People often use the words personalization and customization interchangeably. But there is a subtle, important difference between the two.
Personalization v. Customization
Customization is explicitly stating your interests and preferences with whom you are interacting, from the barista at Starbucks to your favorite app to your favorite music service.
On the other hand, personalization is when a brand understands your needs as a customer and meets them. You don’t have to ask your app to change something to your liking – it’s already there when you arrive. As a customer, personalization is the “Aha!” moment you experience when everything is just right from the start.
Consider these other examples: Customization is when you buy music on iTunes to play on your iPhone. Personalization is when you stream Pandora and it creates a profile of your music tastes based on the artists and songs you have searched for or played.
If you’re using a marketing software, for example, and you choose what you want to see on the dashboard when you login, that’s customization. Now, if the software analyzes your data, recognizes your actions and serves you what you want to see without you having to adjust the settings, that’s personalization.
Customization is a feature that you have to put work into getting just right. Personalization is just there.
Personalization aims to create that strong user experience both on and offline by anticipating the user’s needs.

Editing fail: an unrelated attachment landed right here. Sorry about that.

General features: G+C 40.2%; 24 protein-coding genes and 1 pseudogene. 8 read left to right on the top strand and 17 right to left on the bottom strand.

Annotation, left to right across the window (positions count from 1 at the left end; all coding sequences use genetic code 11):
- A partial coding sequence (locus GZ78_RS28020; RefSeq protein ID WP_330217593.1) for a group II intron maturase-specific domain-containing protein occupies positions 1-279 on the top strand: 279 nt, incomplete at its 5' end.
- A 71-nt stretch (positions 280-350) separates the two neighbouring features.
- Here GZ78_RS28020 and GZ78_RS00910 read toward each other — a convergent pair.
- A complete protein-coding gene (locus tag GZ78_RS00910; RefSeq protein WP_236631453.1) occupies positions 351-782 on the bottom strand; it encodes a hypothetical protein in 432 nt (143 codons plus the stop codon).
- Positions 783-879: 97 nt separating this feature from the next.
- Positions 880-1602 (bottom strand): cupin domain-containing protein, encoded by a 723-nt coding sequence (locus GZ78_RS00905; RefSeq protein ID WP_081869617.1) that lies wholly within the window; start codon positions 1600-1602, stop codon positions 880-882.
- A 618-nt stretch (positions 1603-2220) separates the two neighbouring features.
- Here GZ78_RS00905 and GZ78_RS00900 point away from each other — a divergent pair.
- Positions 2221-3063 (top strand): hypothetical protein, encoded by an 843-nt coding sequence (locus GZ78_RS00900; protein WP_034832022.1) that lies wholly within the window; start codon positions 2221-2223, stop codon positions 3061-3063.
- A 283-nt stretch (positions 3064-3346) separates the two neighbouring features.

Personalize with these Email Examples
Ask your audience questions: A key to effective email personalization is to ask the right questions to your subscribers. Ask customers questions about why they’re visiting your site or what they intend to use their purchase for, for example. These examples from Rent the Runway and wedding website Paper Style show why someone would use these respective sites.
Once you know why someone is visiting your site or using your product, you can then tailor your emails accordingly.
Take note of what they like: Now that you know why your customers are coming to your site, use your data to personalize emails based on what they’ve browsed, purchased or liked. This example from Pottery Barn knows the subscriber has looked at this decorative tree a few times and encourages him or her to have another look.
In this example, MLB Shop uses personalization a bit more subtly. The logo of the subscriber’s favorite team is included in the email so she knows she’ll go right to her team’s merchandise when she clicks through instead of having to scroll through all of the MLB teams to find that perfect gift.
Whether it’s like one of the examples above, or a different option like a coupon or customized report for a B2B email, when you personalize your emails, your customers will thank you for it.